Nick Hytner awarded the Critics Circle Award for Services to the Arts

Nick-Hytner280The former Director of the National Theatre was presented with the award – an engraved crystal rose bowl – by Jeffery Taylor, President of the Critics Circle, at a celebration lunch at the National Liberal Club, Whitehall Place, London SW1 on September 23, attended by critics from across all fields of the arts.

The annual award, the Critics Circle’s highest honour, was created in 1988 and the first person to receive it was Peter Hall one of Hytner’s predecessors at the National Theatre.

Mark Shenton, Chairman of the Drama Section, said: “While Nick Hytner’s name was proposed by the Drama section, following his outstanding 12-year tenure as director of the National Theatre, he has also done award-winning work in Opera and Film. He is also a keen fan and supporter of dance, is a patron of Dance UK, and has brought the work of the likes of Lloyd Newson and Akram Khan onto the stage of the National.

During his tenure at the National, Nick Hytner and his executive director Nick Starr brought in several major innovations, including the ground-breaking NT Live which has pushed NT productions around the world, as well as the introducing the Travelex sponsored reduced price ticket scheme, to make theatre more affordable to all. Now the two Nicks – or NHS as someone wittily dubbed them in reference to their initials – are working on changing the way commercial theatre operates, too, with their recently announced plans to help take its centre of gravity outside of the West End and relocate it to the thriving South Bank where they are opening a brand-new purpose built 900 seater theatre near Tower Bridge. It is just the start in a plan to open a number of independent theatres of different sizes across the capital. He may have closed the chapter of his life at the National Theatre, but a new one is just beginning. In saluting his past achievements today, we look forward to those that are yet to come.”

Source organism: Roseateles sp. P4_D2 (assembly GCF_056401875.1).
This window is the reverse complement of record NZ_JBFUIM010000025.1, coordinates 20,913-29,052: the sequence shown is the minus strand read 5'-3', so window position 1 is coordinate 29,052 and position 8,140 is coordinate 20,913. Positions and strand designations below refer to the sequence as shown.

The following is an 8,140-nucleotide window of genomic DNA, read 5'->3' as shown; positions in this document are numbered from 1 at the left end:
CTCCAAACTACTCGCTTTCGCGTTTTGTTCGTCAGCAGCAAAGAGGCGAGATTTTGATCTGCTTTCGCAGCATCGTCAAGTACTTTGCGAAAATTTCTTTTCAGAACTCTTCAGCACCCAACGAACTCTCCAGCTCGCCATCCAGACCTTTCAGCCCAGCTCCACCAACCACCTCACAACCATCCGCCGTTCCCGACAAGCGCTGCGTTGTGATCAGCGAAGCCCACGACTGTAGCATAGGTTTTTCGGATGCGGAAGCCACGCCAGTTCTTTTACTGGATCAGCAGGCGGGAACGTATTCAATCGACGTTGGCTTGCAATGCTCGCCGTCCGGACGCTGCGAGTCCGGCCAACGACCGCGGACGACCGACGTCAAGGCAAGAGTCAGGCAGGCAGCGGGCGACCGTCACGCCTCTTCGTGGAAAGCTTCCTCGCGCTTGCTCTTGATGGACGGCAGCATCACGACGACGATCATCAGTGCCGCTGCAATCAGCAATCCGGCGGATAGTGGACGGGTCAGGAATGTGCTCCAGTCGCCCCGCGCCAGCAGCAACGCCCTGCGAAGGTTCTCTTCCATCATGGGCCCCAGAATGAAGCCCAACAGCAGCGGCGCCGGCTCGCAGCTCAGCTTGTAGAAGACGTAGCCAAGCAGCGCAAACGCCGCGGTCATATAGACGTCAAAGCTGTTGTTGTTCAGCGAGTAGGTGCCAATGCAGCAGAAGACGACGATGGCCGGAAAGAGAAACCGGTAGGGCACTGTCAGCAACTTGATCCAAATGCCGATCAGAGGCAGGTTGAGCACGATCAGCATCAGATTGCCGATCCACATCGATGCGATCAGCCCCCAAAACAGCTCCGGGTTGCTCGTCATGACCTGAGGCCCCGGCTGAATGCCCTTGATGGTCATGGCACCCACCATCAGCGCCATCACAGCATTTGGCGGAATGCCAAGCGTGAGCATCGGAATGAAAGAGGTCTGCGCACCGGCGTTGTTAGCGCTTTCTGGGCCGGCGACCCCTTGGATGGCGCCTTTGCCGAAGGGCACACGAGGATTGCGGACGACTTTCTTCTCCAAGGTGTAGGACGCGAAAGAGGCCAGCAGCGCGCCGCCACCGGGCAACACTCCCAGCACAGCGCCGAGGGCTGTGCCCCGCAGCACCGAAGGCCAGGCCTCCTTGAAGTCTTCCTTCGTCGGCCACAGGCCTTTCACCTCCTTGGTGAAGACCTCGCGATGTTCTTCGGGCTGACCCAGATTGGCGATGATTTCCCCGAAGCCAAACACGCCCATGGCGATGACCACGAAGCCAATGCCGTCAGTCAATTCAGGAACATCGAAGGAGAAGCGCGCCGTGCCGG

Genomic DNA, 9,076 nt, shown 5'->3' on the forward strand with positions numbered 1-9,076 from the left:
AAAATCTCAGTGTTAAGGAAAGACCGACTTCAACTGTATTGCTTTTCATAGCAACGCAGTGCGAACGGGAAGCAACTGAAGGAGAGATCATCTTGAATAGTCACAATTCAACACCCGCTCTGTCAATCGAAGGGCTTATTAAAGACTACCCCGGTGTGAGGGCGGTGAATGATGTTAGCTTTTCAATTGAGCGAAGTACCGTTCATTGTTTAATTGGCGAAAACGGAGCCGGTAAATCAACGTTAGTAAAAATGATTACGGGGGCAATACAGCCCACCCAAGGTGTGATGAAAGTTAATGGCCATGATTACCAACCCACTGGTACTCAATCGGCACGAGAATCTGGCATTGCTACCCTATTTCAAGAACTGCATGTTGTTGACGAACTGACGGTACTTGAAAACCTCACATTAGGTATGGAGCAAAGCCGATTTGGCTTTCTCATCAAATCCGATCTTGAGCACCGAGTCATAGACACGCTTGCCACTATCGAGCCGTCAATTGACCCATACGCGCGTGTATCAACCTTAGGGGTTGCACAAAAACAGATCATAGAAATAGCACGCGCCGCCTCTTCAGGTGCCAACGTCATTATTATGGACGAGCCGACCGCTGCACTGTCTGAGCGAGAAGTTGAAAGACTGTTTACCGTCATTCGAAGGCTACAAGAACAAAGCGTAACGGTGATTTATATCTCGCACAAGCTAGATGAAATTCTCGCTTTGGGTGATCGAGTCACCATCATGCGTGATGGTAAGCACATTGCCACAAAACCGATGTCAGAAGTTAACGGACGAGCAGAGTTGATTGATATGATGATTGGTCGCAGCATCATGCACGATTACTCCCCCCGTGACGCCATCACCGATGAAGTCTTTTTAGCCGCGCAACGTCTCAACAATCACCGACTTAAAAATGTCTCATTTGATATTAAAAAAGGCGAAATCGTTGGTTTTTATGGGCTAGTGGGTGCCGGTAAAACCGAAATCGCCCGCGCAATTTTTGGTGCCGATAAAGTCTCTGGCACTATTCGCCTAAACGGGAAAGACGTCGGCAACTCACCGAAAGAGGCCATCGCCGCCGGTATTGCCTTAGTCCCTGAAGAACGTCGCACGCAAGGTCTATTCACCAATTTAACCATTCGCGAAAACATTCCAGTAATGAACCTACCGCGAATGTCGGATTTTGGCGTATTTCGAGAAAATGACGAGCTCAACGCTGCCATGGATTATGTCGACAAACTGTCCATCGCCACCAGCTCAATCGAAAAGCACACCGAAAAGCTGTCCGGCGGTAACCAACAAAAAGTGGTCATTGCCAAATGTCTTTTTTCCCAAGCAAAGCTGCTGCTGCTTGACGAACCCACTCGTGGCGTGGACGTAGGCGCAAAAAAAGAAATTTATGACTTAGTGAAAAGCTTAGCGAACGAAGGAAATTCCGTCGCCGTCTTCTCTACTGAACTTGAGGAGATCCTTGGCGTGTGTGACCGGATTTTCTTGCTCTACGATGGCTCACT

Accepting the award, Mr Hytner said that his work in opera and in film was a long time ago, but he could not be more happier to accept it for the work he had done at the National Theatre. “By rights I should be accepting it in partnership with Nick Starr, and I am was delighted he is here today. I hope that some time in the future – maybe 25 years from now – we might get one jointly!” He added it was important that people should pass on what had happened in the theatre in the past, but it was not something that could be left to those who worked in the theatre, Critics also had a role to play.

The Critics Circle Award for Services to the Arts is voted for by more than 500 members of the Critics’ Circle across its six sections – Music, Dance, Film, Drama, Visual Arts and Literary criticism. Each section proposes a nominee from its field of the arts and then a final vote is held of all members.

Last year it was presented to the potter, Grayson Perry. Previous winners include Richard Eyre, Judi Dench, Helen Mirren, Tom Stoppard, Alan Bennett, Ken Loach.and Stephen Sondheim.

The Critics’ Circle was founded in 1913 and is the oldest critics’ organisation in the world.